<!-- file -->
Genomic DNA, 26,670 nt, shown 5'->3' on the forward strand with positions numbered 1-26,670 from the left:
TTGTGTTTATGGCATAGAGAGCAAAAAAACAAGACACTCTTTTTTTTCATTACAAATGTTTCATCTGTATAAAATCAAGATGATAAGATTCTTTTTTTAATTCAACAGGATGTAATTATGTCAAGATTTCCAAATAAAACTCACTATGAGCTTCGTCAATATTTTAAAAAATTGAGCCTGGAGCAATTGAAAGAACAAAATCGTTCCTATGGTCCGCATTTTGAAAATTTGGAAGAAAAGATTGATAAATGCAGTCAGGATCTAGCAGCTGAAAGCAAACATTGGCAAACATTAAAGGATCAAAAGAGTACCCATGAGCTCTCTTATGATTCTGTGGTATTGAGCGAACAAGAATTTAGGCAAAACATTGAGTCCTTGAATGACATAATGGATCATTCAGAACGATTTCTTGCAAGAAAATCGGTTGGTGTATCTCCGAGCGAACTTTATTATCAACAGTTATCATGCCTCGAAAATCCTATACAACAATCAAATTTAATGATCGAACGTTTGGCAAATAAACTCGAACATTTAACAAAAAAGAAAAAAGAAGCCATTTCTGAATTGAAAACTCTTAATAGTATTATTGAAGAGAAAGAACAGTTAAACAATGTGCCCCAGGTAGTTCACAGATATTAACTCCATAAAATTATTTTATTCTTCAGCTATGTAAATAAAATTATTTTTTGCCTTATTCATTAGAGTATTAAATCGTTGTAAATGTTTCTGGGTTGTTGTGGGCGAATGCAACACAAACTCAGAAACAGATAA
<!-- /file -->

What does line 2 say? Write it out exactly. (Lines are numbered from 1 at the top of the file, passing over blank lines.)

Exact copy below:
TTGTGTTTATGGCATAGAGAGCAAAAAAACAAGACACTCTTTTTTTTCATTACAAATGTTTCATCTGTATAAAATCAAGATGATAAGATTCTTTTTTTAATTCAACAGGATGTAATTATGTCAAGATTTCCAAATAAAACTCACTATGAGCTTCGTCAATATTTTAAAAAATTGAGCCTGGAGCAATTGAAAGAACAAAATCGTTCCTATGGTCCGCATTTTGAAAATTTGGAAGAAAAGATTGATAAATGCAGTCAGGATCTAGCAGCTGAAAGCAAACATTGGCAAACATTAAAGGATCAAAAGAGTACCCATGAGCTCTCTTATGATTCTGTGGTATTGAGCGAACAAGAATTTAGGCAAAACATTGAGTCCTTGAATGACATAATGGATCATTCAGAACGATTTCTTGCAAGAAAATCGGTTGGTGTATCTCCGAGCGAACTTTATTATCAACAGTTATCATGCCTCGAAAATCCTATACAACAATCAAATTTAATGATCGAACGTTTGGCAAATAAACTCGAACATTTAACAAAAAAGAAAAAAGAAGCCATTTCTGAATTGAAAACTCTTAATAGTATTATTGAAGAGAAAGAACAGTTAAACAATGTGCCCCAGGTAGTTCACAGATATTAACTCCATAAAATTATTTTATTCTTCAGCTATGTAAATAAAATTATTTTTTGCCTTATTCATTAGAGTATTAAATCGTTGTAAATGTTTCTGGGTTGTTGTGGGCGAATGCAACACAAACTCAGAAACAGATAA